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what do you think of them

Started by Mark Wilding, 12/19/2005 01:23AM
Posted 12/19/2005 01:23AM Opening Post
I would be interested to hear how binoviewer users would describe the advantages of using them, how they might enhance the sky watching experience. I imagine they would at least create a sense of a more 3-dimensional/highly resolved image. am I on the right track?
Posted 12/19/2005 04:06AM #1
Hi Mark,

One of the most common experiences most people have with binoviewers is the perceived change in the size of the object you are observing. If you close one eye and use the binoviewer in Cyclops mode and then suddenly open the other eye the object you are observing seems to increase in size by 20% or so. This is assuming you can easily merge the images. Some small percentage of people do have trouble with that.

The next advantage is lack of eye strain. I have heard many people comment on losing track of time while checking out all the features of the moon with both eyes open. You can get lost in the view only to realize that it is suddenly cold out and your back hurts because you have been bent over looking through the binoviewer for 45 minutes or more. When binoviewing most people learn quickly to bring a chair and get comfortable.

I think the advantage I just described also directly translates to another advantage in longer viewing allows your eyes a better chance to adapt to the current conditions.

The 3D effect is also a real crowd pleaser, but I think ,most people will say that it goes away a bit as you become more accustomed to binoviewing. At least it has for me.

For me, binoviewers improve the quality of eyepieces. I think this may be because minor imperfections perceived in only one eye are cancelled out by the view through the other eye. My own personal opinion is that binoviewers make mediocre eyepieces good, good eyepieces great, and great eyepieces become extraordinary.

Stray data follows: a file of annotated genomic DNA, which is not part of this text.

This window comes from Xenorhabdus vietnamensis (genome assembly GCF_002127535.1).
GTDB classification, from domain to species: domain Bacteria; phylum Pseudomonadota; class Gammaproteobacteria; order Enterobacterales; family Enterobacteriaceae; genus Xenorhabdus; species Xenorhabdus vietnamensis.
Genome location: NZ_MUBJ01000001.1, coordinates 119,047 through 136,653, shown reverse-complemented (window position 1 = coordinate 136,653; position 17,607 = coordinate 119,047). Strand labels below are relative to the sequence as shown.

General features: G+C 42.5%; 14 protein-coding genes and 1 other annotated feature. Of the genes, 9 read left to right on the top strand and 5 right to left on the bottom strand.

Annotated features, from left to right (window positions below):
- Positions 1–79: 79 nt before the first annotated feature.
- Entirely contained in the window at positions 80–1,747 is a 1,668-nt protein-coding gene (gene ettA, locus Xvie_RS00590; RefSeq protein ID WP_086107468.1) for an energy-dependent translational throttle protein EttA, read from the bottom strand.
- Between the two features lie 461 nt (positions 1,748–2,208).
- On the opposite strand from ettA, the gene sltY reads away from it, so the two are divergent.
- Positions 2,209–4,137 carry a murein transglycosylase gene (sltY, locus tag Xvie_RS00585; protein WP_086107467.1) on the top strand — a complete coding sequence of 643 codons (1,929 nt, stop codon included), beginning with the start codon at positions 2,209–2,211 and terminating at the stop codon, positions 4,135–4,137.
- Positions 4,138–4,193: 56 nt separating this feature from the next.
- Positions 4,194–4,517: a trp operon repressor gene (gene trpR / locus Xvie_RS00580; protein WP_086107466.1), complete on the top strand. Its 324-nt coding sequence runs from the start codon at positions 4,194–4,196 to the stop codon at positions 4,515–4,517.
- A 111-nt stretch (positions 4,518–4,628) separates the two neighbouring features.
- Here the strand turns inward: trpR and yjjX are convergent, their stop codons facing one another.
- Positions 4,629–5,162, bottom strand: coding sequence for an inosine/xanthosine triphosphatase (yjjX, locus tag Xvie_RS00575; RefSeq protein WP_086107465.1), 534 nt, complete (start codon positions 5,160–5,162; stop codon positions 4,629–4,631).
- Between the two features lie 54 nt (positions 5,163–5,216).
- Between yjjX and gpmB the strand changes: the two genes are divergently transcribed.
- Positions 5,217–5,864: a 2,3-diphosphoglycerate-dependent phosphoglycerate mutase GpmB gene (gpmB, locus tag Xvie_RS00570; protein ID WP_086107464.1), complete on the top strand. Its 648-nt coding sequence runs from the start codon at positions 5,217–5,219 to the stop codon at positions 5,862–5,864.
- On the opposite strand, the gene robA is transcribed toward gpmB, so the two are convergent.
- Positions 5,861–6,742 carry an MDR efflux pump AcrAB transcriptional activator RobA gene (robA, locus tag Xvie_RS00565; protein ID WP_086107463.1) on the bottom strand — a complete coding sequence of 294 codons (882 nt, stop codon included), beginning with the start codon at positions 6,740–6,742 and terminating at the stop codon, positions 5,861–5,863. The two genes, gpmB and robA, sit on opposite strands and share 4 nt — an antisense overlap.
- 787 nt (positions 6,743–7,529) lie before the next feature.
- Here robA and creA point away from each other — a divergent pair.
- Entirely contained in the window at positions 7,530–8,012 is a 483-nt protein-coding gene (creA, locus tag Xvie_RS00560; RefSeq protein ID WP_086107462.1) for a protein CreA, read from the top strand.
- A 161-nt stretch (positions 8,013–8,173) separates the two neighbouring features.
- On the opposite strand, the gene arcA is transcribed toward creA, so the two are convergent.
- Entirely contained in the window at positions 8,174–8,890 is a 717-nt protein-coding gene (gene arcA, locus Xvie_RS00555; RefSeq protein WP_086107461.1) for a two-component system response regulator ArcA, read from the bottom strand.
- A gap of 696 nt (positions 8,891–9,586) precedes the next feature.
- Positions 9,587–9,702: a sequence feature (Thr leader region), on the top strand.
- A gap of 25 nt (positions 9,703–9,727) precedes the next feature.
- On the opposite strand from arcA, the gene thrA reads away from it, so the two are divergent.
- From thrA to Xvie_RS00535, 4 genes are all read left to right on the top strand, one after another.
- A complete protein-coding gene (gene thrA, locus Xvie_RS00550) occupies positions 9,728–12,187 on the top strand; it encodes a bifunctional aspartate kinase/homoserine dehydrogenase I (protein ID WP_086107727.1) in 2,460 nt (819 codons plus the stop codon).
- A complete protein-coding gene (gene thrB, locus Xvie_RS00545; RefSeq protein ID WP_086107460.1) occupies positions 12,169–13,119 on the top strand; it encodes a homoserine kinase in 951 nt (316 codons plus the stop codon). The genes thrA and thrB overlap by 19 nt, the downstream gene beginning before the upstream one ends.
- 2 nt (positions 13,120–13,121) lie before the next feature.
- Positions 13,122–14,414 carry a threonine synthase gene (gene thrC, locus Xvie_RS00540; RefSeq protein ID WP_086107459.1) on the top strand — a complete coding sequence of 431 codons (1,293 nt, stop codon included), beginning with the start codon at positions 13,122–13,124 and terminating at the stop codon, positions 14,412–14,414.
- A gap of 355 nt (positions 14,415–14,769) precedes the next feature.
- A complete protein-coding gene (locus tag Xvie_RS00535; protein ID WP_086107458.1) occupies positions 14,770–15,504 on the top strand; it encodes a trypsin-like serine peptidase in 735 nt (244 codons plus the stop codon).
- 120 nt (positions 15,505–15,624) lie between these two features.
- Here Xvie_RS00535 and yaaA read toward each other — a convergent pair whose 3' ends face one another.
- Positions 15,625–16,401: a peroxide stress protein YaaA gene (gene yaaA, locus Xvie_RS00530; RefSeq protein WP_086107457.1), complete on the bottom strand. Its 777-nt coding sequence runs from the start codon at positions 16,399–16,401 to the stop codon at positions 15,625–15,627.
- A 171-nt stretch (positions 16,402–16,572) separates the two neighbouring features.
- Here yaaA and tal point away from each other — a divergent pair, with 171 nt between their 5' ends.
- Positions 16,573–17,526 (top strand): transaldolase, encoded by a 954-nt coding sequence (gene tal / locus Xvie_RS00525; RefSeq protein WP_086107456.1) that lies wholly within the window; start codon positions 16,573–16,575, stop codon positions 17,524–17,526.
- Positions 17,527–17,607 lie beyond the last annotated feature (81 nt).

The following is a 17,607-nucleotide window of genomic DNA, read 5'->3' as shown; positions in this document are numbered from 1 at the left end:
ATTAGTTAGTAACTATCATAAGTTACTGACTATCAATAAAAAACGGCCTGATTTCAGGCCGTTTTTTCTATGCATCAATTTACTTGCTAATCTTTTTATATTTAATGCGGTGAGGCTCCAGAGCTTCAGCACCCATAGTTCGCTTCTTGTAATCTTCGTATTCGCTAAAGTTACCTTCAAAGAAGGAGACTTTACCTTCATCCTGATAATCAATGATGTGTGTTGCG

Don Durbin
Posted 12/19/2005 06:16AM #2
Mark
I have only had the chance to use my binos twice since getting everything togather (long story), and because of the weather the only object viewed so far is the moon. All I can say is that, with binos the moon looks like a ball instead of a disk and at higher powers creaters, peaks, and valleys have depth, very 3D like. I felt like I was in an orbet above the surface. The viewing is much more relaxed with both eyes and allows you to just sit and look for long periods without out strain. So far this is my impression of how binoviewing is different than cyclops. The one disadvantage is a noticable amount of light loss. Last week at almost full moon, and the entire visable moon in view, I noticed right away there was no glare compared to cyclops.
I also had a chance to do some terrestial viewing and it was amazing how much more life like things looked.
So far I've enjoyed binoviewing however I can see where it will not totally eliminate my cyclops mode.
Just my $.02
Buck

PS The Denkmeier Power x Switch is a wonderful thing.
Posted 12/19/2005 03:30PM #3
Hi Mark,

I agree with all of the positive things mentioned so I'll go the other way and list the only negatives that I've experienced. They're heavy and cause balance problems. Most scopes need a corrector to reach focus. They have a tendency to cause problems in some inexpensive focusers. The length of some correctors can be hard on a diagonal's mirror. They technically degrade an image no matter how good or expensive they are. And their biggest disadvantage is the fact that you will find yourself on some winter's night with frostbite because you've never seen better views and can't bear to leave the scope and go in to warm up. wink

Clear Skies,

Steve